We first tested the boat with a 21-inch stainless steel three-blade prop, but we noticed that at full throttle the boat was over revving a bit. Even with the under pitched prop we pulled a top speed of 49.5 mph —but that wasn’t good enough. Switching the prop to a 23-inch pitch aluminum three-blade brought the top speed up to 51 mph revving at 4,960 rpm. Nice! The boat did 0 to 30 mph in 9 seconds with a time to plane of 4.5 seconds. The engine we used was a Volvo Penta 4.3 GXi, and the controls were smooth and confident.
From a performance standpoint, we found the boat to be quite maneuverable, and we couldn’t get the prop to blow out no matter how sharp and hard we turned. The boat felt good on plane and was pretty responsive at high speeds —even while trimmed out (sometimes boats get a little squirrelly, but the Hurricane was stable).
Our last bit of attention was drawn by the 202′s stainless steel Bimini frame, which has quick-releasing stainless steel brackets. There is a feature on the frame that allows you to lower the Bimini and use a shorter stubby bracket post on each side to secure the Bimini low while towing. This not only reduces drag, but also lowers the profile and thus reduces the forces the Bimini imparts to its mounts during side-to-side motion on the trailer. The Bimini uses Sunbrella material and its cover splits down the aft section so you can avoid having to fumble around when trying to get it over the masthead/anchor light.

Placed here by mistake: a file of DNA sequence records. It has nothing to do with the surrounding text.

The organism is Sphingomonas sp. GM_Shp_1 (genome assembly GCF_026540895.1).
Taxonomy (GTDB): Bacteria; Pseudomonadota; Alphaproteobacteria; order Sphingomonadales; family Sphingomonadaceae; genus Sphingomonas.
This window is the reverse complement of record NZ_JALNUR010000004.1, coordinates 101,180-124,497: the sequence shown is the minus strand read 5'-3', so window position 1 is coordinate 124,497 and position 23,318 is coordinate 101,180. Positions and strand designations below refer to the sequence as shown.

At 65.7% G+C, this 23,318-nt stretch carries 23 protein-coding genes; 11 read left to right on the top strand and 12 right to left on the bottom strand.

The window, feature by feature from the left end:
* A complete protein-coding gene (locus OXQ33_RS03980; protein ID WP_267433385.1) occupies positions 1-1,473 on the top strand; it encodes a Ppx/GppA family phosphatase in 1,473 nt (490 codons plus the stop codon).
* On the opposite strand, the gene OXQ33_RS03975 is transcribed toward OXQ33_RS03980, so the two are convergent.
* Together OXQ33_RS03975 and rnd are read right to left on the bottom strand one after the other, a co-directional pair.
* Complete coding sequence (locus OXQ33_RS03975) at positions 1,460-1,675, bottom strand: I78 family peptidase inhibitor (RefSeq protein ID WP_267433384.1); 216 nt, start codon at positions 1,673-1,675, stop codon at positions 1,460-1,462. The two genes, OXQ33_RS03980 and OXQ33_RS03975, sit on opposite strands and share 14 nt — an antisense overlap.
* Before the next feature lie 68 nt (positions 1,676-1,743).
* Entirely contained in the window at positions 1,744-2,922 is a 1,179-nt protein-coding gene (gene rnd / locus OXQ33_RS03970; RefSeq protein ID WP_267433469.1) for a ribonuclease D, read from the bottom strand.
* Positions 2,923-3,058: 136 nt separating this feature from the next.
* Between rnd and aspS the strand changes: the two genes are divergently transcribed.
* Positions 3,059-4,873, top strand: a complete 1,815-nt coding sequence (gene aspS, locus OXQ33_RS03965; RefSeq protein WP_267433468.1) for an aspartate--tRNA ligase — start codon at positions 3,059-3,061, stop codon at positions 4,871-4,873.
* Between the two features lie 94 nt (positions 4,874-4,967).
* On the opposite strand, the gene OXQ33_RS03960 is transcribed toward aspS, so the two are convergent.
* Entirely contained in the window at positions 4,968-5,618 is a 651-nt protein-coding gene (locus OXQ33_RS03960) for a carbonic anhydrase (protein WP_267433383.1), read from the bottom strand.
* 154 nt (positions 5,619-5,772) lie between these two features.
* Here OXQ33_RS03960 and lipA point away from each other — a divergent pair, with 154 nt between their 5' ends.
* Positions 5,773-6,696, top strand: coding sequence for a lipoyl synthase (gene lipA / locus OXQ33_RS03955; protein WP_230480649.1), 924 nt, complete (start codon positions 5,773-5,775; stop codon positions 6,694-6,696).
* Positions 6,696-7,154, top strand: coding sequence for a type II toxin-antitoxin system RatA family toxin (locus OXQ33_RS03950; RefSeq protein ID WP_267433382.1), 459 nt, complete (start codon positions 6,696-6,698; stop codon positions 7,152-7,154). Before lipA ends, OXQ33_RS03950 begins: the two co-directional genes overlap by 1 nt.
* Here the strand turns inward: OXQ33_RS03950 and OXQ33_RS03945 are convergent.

Hurricane’s FunDeck GS202 I/O Specifications
|Draft (drive down||2’6″|
|Dry weight (w/engine)||3,745 pounds|
|Fuel capacity||52 gallons|
|Maximum power||300 hp|
|Price (as tested)||$33,323|
12-volt receptacle, brushed aluminum gauges, Jensen CD player w/MP3 input and 2 speakers, quick-release windscreen, trim gauge, 25-quart insulated portable cooler, fire extinguisher, galley pressurized water system, interior courtesy lights, stern table, stainless steel cleats, ski tow bar/eye, stainless steel re-boarding ladder, power lift engine lid.
Color coordinated playpen cover, stainless steel rub rail. Clarion CD system w/4 speakers, Berber snap-in carpet, changing room w/curtain, pull-up cleats, Fish Package: 2 bow fishing chairs, livewell w/pump, rod holders, trolling motor plug, extra battery tray.
For More Information
P.O. Box 1158
Elkhart, IN 46515